Opinion on common reading

Opinion | The Fights That Bind

A glutton for punishment, I recently slogged my way through all 316 online comments attached to a New York Times piece in which two Howard University officials, Brandon Hogan and Jacoby Adeshei Carter, defended themselves against the accusation by Cornel West and Jeremy Tate in The Washington Post that their decision to eliminate Howard University’s classics department to save money was a “spiritual catastrophe.”

Continue reading


What Israeli School Children Learn About American Jewish Life

The year 2017 was another rocky one in the relationship between Israel and many American Jews, punctuated by conflict over matters once considered common ground. Some controversies—including a backlash over comments about American Jews’ military service by Israeli deputy foreign minister Tzipi Hotovely—suggest a level of misunderstanding that could end up harming both sides.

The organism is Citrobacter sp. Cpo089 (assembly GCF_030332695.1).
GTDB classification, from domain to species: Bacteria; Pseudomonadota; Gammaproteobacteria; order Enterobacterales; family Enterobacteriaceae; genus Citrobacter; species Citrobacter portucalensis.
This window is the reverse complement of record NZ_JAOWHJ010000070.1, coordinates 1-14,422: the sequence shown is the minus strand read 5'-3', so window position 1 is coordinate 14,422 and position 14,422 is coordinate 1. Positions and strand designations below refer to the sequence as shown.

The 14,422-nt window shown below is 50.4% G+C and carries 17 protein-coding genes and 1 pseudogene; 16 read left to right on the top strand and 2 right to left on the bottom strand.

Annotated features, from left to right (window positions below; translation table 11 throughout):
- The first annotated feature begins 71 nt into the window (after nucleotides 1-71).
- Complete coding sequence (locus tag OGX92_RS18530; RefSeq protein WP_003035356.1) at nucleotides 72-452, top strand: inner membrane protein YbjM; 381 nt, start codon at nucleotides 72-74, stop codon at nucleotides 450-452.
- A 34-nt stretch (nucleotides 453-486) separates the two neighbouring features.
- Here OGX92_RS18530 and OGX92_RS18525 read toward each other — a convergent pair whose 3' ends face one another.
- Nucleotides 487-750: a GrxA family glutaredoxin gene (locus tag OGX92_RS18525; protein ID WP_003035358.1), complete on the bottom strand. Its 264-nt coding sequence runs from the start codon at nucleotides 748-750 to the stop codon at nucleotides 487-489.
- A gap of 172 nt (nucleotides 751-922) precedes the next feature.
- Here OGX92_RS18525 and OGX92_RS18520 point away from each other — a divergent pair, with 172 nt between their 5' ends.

Continue reading

Opinion | The Hidden Costs of School Vouchers

How should Jewish schools weigh the need for autonomy against the lure of state subsidies? Some day schools, mostly non-Orthodox and in smaller Jewish communities, are already happily educating many children who do not identify as Jewish. Hebrew-language charter schools in cities like New York and Los Angeles straddle the boundary between public school and day school, with majority non-Jewish student bodies and a focus on language and culture rather than religion.

Continue reading

James Kugel: Professor of Disbelief

When I was a teenager, there was a legend repeated in the Jewish schools of my hometown. If you somehow manage to get into godless Harvard, don’t go. But if, against your rosh yeshiva and rebbe’s advice, you actually go, whatever you do, don’t take biblical scholar James Kugel’s class. If you do, you’ll walk into Introduction to the Bible, see that the professor is wearing a yarmulke and assume the course is kosher. And, the story goes, you’ll walk out a heretic.

Continue reading